In the society in which it is told, a creation myth is usually regarded as conveying profound truths, metaphorically, symbolically and sometimes in a historical or literal sense. They are commonly, although not always, considered cosmogonical myths – that is, they describe the ordering of the cosmos from a state of chaos or amorphousness.

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The Creation (c. 1896–1902) by James Tissot

Creation myths often share a number of features. They often are considered sacred accounts and can be found in nearly all known religious traditions. Creation myths develop in oral traditions and therefore typically have multiple versions; found throughout human culture, they are the most common form of myth.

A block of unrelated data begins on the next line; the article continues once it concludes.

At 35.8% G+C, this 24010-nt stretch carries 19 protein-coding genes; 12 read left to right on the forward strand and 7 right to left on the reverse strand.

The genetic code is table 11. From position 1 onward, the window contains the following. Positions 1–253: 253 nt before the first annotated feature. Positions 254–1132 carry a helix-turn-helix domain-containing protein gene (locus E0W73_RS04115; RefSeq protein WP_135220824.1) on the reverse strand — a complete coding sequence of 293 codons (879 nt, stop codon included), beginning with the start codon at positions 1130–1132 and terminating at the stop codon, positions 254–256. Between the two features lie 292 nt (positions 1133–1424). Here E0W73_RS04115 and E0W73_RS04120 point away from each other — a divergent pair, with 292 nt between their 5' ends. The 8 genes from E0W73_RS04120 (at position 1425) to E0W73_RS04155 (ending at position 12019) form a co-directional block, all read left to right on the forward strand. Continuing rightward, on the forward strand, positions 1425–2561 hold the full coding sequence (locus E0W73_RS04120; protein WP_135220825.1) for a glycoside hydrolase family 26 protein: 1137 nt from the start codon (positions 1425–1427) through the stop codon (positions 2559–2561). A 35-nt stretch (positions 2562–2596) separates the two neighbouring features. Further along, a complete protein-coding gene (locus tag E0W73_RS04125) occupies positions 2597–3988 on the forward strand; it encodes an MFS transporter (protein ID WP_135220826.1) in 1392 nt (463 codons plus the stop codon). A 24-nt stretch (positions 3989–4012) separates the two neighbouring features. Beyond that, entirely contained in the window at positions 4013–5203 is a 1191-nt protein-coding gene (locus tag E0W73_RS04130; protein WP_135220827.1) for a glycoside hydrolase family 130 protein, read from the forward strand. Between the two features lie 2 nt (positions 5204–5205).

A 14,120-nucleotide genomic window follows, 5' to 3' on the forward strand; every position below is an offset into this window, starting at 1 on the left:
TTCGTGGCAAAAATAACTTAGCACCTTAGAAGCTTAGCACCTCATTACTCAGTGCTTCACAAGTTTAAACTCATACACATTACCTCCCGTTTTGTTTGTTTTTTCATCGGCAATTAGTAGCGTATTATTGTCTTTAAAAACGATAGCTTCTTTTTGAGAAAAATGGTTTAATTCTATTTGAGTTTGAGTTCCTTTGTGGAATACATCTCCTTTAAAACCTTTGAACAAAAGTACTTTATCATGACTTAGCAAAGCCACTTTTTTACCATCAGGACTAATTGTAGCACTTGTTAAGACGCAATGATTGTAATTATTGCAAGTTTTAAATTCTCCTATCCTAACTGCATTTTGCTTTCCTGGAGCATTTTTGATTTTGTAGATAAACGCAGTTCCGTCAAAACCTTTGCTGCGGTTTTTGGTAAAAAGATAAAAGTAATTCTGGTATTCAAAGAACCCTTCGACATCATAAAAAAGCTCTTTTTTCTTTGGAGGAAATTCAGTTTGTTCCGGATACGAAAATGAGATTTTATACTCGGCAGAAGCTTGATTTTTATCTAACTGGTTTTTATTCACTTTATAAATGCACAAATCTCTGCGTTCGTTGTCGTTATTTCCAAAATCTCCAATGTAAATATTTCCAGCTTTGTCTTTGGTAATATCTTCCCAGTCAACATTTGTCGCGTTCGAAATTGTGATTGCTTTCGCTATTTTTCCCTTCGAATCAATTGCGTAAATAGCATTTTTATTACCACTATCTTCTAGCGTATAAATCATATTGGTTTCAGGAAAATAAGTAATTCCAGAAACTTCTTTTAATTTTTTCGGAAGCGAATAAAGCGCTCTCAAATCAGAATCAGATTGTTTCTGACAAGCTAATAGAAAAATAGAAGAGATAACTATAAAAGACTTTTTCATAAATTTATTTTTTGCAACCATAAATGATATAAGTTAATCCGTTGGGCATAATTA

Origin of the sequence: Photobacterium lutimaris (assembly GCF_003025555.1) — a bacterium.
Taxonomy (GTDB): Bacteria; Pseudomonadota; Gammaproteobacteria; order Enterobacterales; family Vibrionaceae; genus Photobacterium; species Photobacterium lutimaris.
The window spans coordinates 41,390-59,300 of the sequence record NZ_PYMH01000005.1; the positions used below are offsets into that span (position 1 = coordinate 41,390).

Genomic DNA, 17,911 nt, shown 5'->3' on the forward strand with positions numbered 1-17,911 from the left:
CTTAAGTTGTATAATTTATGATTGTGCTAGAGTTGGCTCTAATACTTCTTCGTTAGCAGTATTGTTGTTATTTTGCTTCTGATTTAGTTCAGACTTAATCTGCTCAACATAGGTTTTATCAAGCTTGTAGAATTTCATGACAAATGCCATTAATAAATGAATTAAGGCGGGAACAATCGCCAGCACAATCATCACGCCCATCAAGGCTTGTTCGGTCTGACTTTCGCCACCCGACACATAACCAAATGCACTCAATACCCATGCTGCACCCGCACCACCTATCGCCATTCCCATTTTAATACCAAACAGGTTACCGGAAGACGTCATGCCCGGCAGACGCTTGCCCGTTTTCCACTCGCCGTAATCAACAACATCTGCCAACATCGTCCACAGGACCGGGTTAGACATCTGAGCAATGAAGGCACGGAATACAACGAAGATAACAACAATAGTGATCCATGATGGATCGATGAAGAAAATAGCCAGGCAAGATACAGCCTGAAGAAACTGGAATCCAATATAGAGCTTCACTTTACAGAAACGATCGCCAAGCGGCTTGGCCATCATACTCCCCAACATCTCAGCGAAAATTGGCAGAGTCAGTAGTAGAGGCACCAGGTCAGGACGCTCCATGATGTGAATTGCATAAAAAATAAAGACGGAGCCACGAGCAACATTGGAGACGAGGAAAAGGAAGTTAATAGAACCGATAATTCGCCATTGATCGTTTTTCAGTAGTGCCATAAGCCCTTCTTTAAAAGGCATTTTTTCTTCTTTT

We are familiar with creation myths from ancient Israel, but how much do you know about those of Israel’s neighbours, the Babylonians, the Assyrians, the Hittites and the Egyptians? Further afield, Viking, Kikuyu, Anglo-Saxon, Chinese, Japanese and Navajo myths abound.

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